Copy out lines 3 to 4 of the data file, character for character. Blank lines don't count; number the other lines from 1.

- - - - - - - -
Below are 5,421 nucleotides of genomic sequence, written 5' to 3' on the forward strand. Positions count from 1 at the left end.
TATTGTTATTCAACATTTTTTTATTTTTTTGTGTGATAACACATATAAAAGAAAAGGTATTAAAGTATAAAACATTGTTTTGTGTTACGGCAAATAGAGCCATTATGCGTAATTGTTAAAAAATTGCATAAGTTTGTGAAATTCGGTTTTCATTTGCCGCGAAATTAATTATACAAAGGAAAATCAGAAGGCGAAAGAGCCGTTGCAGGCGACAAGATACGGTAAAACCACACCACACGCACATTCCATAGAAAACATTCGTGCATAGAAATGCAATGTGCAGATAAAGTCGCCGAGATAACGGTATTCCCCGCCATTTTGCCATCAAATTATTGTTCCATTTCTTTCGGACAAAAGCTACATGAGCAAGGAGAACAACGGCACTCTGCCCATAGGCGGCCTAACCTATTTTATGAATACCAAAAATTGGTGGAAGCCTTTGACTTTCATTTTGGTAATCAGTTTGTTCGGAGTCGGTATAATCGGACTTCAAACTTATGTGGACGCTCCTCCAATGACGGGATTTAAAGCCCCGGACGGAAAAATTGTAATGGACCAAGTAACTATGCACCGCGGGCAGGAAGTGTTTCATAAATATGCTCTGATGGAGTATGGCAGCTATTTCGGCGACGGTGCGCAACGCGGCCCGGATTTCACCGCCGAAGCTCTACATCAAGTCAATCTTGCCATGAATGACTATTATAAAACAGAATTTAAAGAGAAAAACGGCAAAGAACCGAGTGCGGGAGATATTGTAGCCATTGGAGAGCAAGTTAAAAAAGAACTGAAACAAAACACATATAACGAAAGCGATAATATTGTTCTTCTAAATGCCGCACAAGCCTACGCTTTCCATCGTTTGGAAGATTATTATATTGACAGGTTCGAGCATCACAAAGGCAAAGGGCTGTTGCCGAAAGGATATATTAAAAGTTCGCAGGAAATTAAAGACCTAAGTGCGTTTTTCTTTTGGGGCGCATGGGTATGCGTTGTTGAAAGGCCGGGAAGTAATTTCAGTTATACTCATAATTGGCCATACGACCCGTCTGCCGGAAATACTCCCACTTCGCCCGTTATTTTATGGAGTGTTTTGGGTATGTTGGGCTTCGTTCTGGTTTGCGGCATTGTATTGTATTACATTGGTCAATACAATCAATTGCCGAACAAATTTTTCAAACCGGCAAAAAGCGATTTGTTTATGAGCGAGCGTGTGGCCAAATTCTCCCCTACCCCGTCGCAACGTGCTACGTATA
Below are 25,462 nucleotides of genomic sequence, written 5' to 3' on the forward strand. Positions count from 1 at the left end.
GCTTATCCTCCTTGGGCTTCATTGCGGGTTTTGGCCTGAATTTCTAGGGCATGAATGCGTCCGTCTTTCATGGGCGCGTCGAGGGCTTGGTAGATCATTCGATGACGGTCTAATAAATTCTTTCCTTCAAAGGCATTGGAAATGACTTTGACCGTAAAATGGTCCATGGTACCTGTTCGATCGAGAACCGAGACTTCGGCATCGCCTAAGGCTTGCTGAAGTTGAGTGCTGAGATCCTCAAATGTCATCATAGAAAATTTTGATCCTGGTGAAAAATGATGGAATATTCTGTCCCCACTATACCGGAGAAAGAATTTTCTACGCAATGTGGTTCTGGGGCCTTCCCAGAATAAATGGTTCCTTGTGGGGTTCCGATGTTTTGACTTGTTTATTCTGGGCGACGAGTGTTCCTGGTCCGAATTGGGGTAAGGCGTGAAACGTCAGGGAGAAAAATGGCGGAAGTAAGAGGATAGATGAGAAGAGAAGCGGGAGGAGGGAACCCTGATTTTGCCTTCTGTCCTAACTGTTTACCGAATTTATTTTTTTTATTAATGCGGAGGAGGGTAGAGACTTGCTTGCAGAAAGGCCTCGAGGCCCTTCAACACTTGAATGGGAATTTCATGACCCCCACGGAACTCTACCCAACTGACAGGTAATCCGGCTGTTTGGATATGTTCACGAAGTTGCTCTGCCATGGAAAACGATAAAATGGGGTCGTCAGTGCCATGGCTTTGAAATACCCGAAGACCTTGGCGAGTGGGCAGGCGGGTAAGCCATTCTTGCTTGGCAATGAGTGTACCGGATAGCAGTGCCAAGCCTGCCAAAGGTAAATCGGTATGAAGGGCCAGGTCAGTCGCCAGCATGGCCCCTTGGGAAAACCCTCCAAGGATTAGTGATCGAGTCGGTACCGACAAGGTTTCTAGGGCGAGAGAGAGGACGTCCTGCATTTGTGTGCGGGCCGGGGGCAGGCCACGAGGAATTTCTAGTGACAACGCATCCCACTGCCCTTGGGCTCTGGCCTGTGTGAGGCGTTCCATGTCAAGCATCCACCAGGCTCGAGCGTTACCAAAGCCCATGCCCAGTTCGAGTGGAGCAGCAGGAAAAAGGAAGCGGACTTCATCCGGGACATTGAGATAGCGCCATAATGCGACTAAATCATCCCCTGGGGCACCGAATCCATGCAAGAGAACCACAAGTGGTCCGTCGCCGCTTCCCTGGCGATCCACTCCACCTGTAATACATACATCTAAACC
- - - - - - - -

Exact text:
Below are 25,462 nucleotides of genomic sequence, written 5' to 3' on the forward strand. Positions count from 1 at the left end.
GCTTATCCTCCTTGGGCTTCATTGCGGGTTTTGGCCTGAATTTCTAGGGCATGAATGCGTCCGTCTTTCATGGGCGCGTCGAGGGCTTGGTAGATCATTCGATGACGGTCTAATAAATTCTTTCCTTCAAAGGCATTGGAAATGACTTTGACCGTAAAATGGTCCATGGTACCTGTTCGATCGAGAACCGAGACTTCGGCATCGCCTAAGGCTTGCTGAAGTTGAGTGCTGAGATCCTCAAATGTCATCATAGAAAATTTTGATCCTGGTGAAAAATGATGGAATATTCTGTCCCCACTATACCGGAGAAAGAATTTTCTACGCAATGTGGTTCTGGGGCCTTCCCAGAATAAATGGTTCCTTGTGGGGTTCCGATGTTTTGACTTGTTTATTCTGGGCGACGAGTGTTCCTGGTCCGAATTGGGGTAAGGCGTGAAACGTCAGGGAGAAAAATGGCGGAAGTAAGAGGATAGATGAGAAGAGAAGCGGGAGGAGGGAACCCTGATTTTGCCTTCTGTCCTAACTGTTTACCGAATTTATTTTTTTTATTAATGCGGAGGAGGGTAGAGACTTGCTTGCAGAAAGGCCTCGAGGCCCTTCAACACTTGAATGGGAATTTCATGACCCCCACGGAACTCTACCCAACTGACAGGTAATCCGGCTGTTTGGATATGTTCACGAAGTTGCTCTGCCATGGAAAACGATAAAATGGGGTCGTCAGTGCCATGGCTTTGAAATACCCGAAGACCTTGGCGAGTGGGCAGGCGGGTAAGCCATTCTTGCTTGGCAATGAGTGTACCGGATAGCAGTGCCAAGCCTGCCAAAGGTAAATCGGTATGAAGGGCCAGGTCAGTCGCCAGCATGGCCCCTTGGGAAAACCCTCCAAGGATTAGTGATCGAGTCGGTACCGACAAGGTTTCTAGGGCGAGAGAGAGGACGTCCTGCATTTGTGTGCGGGCCGGGGGCAGGCCACGAGGAATTTCTAGTGACAACGCATCCCACTGCCCTTGGGCTCTGGCCTGTGTGAGGCGTTCCATGTCAAGCATCCACCAGGCTCGAGCGTTACCAAAGCCCATGCCCAGTTCGAGTGGAGCAGCAGGAAAAAGGAAGCGGACTTCATCCGGGACATTGAGATAGCGCCATAATGCGACTAAATCATCCCCTGGGGCACCGAATCCATGCAAGAGAACCACAAGTGGTCCGTCGCCGCTTCCCTGGCGATCCACTCCACCTGTAATACATACATCTAAACC